The pro-democracy deputies from Hong Kong They have announced that they are going to resign following the expulsion of four of his companions by decision of the local authorities, which China gave power to expel a politicians that pose a threat to national security.
“We, the pro-democracy camp, support our colleagues who have been disqualified. We will resign en bloc “said Wu Chi-wai, representative of the 15 pro-democracy deputies in the local parliament.
Four legislators from opposition have been disqualified in the Hong Kong Parliament in a withering and well-oiled maneuver that questions the political self-management of the former colony and the margins of action of the opponents of Beijing. The operation was carried out diligently. At breakfast time, Xinhua, the official news agency, reported a regulation approved by the Standing Committee of the National People’s Congress, the highest national legislative body, which made possible the disqualification of the Hong Kong MPs. And by lunchtime, the island government had already shown them the door.
The driven out They are Alvin Yeung, Kwok Ka-ki and Dennis Kwok, from the Civic Party, and Kenneth Leung, from the Professionals Guild formation. All four had been banned from running in the elections that were supposed to take place this year and which were postponed by the coronavirus. They were allowed, however, to keep their chairs in the Legco -Hong Kong Parliament-. Until today.
The new resolution allows the disqualification, without the need for cumbersome judicial procedures, of parliamentarians who support independence, deny Chinese sovereignty, threaten national security or request the intervention of foreign forces. All four had asked the United States to sanction the political leaders of Hong Kong and the interior. Li Zhanshu, chairman of the legislature, defended the law as “appropriate” and “necessary” to protect security, sovereignty and development.
The Chinese office in Hong Kong alluded to Deng Xiaoping, recalling that the architect of reforms and ideologist of the formula “one country two systems” said that the principle that allows the Hong Kong self-government it has its limits in the presence of antipatriots in the institutions. Deng’s date is no accident. The current crisis has blown up the brilliant work with which decades ago made possible the fitting of a foreign body in the Chinese magma. The morning regulation issued by Beijing to expel Hong Kong parliamentarians is another milestone, according to critics, on the way that will end the freedoms assured by Deng.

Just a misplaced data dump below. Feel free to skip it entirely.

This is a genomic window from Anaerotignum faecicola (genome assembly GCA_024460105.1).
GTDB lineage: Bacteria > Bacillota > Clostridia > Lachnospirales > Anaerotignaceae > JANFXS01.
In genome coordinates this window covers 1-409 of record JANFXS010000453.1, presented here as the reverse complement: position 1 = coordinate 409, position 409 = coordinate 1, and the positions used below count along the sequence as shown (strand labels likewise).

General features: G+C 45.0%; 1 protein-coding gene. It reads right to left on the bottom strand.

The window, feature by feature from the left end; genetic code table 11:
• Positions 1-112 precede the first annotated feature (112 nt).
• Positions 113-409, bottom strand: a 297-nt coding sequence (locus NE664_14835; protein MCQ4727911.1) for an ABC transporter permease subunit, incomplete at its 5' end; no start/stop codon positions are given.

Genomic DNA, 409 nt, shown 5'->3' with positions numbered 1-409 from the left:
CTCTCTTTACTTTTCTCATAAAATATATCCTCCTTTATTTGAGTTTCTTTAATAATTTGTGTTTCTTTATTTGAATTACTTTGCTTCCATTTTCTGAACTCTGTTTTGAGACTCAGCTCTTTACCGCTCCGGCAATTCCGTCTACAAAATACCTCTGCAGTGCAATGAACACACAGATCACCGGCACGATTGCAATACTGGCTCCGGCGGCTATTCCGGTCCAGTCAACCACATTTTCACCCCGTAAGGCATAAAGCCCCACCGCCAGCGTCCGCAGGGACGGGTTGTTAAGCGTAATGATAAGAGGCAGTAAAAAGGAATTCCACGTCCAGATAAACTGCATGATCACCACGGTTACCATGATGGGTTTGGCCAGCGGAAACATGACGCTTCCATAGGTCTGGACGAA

The law has generated the foreseeable opposing positions. The CEO, Carrie Lam, recalled that the highest body of the Chinese legislature is competent to interpret and monitor compliance with the Basic Law or mini constitution of the former colony. Former MPs have expressed their dismay. “The formula one country, two systems no longer exists. Whoever has made this decision will have to answer to history and each of Hong Kongers,” Kwok Ka-Ki said. “Today is a sad but also glorious day for everyone. We are leaving but there will be more Hong Kongers with aspirations, strength, hope and values that will relieve us,” added Leung. “If the fight for democracy and human rights leads to disqualification, then I am honored,” finished Dennis Kwok.
The Hong Kong stage has changed after the approval in June of the National Security Law, which punishes crimes such as subversion, separatism, terrorism or foreign interference. For some, it has ended the episodes of anarchy and violent protests that had devastated the economy and social peace during the previous year. For others, it has devastated Hong Kong’s uniqueness.